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AWRA 2018 Summer Specialty Conference

The Science, Management and Governance of Transboundary Groundwater
Fort Worth, Texas
July 9 – 11, 2018

Abstract Submittal
Deadline ExtendedMarch 8, 2018

Abstracts for oral and poster presentations on all topics related to “The Science, Management and Governance of Transboundary Groundwater” are sought. Transboundary is not limited to 'transnational', but refers to situations when groundwater crosses or underlies two or more political jurisdictions -- be they local, regional or international -- so that it must be managed as a transboundary resource.

Growing populations and economies will increase competition for water resources around the world. Furthermore, desiccation of surface water supplies via climate change will not only exacerbate disputes over current water supplies but also increase pressure on groundwater resources, already stressed in some parts of the world. Since water resources respect no political boundaries - sometimes not even intra-national or intra-state boundaries - equitable agreements to govern, manage, and protect these resources are essential to the social and economic well-being of all water users. While formal agreements for equitably governing and managing transboundary surface water resources are common and well-understood, the development of similar transboundary groundwater agreements is in its infancy. 

To submit an abstract you will need to login, pay the $25 abstract submittal fee and then submit your abstract. Use this link to start the process:  https://awrasummerconference.secure-platform.com:443/a/solicitations/home/2

You DO NOT have to be an AWRA member to submit an abstract.  However, you will need to create a username and password to set up an account to submit your abstract.  This will allow you to submit one or more abstracts.

Why This Conference is Important

Consider this: there are over 600 transnational aquifers - about double the number of transnational river basins. Despite this huge number, Professor Gabriel Eckstein of the Texas A&M University School of Law has estimated that in the past 1,200 years there have been about 3,600 written agreements governing transnational surface water resources but only 4 governing transnational aquifers: France and Switzerland; Jordan and Saudi Arabia; and two agreements in North Africa. This situation does not bode well for future harmony in the water resources realm.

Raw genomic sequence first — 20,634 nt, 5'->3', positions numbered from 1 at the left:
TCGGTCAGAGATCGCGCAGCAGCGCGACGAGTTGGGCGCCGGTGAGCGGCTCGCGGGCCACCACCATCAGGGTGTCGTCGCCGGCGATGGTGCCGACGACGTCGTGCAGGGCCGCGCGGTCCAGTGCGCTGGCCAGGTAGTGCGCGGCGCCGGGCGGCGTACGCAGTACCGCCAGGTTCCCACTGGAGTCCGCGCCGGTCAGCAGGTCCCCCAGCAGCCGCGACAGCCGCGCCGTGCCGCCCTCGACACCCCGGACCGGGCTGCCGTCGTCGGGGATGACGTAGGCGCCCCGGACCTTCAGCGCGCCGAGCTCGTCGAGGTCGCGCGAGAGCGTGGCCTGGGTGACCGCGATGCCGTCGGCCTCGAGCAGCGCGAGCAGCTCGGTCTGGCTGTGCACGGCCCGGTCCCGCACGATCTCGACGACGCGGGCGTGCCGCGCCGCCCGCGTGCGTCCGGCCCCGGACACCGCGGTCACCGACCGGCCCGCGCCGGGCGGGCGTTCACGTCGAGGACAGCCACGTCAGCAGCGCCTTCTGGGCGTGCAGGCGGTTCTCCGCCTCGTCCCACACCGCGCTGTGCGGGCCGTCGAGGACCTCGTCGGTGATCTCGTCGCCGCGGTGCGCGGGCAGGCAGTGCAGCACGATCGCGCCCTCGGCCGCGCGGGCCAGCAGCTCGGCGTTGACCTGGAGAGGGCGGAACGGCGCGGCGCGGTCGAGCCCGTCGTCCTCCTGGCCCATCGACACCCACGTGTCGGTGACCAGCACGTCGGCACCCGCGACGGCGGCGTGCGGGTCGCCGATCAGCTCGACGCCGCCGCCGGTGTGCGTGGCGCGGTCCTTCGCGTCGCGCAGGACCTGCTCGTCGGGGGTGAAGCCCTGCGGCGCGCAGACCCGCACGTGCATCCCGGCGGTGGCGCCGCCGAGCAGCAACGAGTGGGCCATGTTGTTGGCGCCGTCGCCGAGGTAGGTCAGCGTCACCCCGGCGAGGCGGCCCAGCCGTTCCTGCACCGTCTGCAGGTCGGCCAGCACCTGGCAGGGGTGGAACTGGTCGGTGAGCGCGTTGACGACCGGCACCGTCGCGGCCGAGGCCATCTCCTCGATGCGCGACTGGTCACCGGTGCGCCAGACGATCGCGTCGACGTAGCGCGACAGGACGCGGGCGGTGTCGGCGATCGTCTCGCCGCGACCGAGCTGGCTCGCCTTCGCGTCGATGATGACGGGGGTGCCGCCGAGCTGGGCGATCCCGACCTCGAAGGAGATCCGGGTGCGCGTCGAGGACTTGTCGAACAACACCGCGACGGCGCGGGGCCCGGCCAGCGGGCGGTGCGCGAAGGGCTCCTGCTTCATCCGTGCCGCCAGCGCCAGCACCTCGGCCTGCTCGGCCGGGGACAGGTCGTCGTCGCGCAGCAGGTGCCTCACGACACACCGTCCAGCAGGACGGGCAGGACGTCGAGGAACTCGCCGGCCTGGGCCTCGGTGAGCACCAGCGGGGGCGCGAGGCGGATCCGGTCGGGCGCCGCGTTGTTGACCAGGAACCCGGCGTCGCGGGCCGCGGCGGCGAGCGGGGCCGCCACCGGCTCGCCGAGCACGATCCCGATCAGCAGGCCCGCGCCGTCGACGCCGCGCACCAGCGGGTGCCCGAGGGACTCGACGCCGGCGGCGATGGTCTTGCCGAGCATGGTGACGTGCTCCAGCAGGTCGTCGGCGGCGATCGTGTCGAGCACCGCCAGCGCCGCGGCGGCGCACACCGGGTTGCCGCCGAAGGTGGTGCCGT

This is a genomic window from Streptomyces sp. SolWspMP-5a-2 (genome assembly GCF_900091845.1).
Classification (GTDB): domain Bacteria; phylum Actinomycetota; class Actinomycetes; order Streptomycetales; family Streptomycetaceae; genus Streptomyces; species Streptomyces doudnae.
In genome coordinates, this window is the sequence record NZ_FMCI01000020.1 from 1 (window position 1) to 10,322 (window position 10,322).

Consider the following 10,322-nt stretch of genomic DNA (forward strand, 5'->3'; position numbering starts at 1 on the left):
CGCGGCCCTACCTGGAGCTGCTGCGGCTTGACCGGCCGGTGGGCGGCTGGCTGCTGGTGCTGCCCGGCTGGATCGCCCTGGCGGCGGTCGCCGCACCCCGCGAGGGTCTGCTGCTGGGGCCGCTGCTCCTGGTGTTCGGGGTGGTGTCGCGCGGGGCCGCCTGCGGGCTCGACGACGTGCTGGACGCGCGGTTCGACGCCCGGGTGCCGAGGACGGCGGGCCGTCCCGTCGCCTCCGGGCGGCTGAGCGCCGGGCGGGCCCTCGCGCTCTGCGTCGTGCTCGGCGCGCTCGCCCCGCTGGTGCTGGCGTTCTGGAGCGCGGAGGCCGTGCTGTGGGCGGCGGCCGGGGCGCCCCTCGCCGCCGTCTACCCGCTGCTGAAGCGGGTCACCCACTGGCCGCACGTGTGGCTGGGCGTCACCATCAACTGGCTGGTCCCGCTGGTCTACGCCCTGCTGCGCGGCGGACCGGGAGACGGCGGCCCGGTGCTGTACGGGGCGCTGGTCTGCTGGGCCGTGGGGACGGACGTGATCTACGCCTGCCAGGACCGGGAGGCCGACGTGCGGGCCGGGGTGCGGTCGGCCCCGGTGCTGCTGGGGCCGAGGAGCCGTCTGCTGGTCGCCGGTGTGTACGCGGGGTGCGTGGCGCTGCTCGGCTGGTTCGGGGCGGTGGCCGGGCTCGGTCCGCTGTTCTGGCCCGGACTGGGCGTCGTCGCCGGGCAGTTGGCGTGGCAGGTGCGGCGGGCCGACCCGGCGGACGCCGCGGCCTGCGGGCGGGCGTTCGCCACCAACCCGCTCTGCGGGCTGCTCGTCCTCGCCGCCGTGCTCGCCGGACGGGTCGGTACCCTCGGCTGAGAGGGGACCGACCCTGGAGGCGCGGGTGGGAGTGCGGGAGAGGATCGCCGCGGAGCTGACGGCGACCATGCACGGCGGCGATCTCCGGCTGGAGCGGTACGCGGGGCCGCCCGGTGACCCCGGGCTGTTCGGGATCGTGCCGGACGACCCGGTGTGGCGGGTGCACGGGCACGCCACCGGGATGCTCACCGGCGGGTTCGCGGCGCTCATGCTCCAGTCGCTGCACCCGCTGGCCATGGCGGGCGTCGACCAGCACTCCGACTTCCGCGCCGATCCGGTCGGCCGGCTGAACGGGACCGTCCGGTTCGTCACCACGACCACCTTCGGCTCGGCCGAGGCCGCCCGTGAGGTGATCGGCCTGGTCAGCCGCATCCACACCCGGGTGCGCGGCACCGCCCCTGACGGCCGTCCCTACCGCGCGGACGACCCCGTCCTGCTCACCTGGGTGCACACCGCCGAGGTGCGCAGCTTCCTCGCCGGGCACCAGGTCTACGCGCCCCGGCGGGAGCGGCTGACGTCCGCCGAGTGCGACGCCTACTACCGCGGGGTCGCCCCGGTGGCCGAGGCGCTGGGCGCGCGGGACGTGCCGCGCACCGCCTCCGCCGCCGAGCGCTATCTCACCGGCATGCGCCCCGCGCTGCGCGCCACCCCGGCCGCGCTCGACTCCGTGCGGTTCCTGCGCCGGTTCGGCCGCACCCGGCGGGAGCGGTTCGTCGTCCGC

As for intra-national cases, there are already disputes involving transboundary groundwater in the United States. One case currently before the U.S. Supreme Court between the states of Mississippi and Tennessee could have significant domestic - and perhaps even international - repercussions, depending upon the outcome. The U.S. Supreme Court recently declined to hear a case involving two California water districts and a Native American reservation. By doing so, the Court let stand a lower court ruling that allowed groundwater on Native American reservations to be considered a 'reserved right'. This could have significant impacts on groundwater use and allocation, especially in the Western states.  Disagreements such as the aforementioned threaten to become the rule, not the exception, not only in the USA but also around the world. Water professionals must act proactively now to develop mechanisms to address, avoid, and resolve such issues. Not only must legal, management, and governance schemes be devised, but so must methods for identifying transboundary aquifers, characterizing their hydrogeologic properties, assessing their sustainability, ensuring prevention of groundwater from pollution, developing instruments for management and governance, and protecting groundwater-dependent ecosystems.


Conference Goals

The conference will provide attendees the opportunity to learn about and engage in discussions on innovative approaches for identifying transboundary groundwater resources and the methods to develop sustainable governance and management agreements.  

Join us in Ft. Worth, Texas on 9-11 July 2018 to discuss the newest developments in transboundary groundwater research and practice and innovative approaches for developing sustainable governance and management systems, from the local to regional to international scales.‚Äč

We look forward to seeing you in Texas in July 2018!

Dr. John C. Tracy
Conference Chair
Director, Texas Water Resources Institute
Texas A&M University, College Station, TX 

Dr. Michael E. Campana
Technical Program Chair
Technical Director, AWRA
Professor, College of Earth, Ocean and Atmosphere Sciences
Oregon State University, Corvallis OR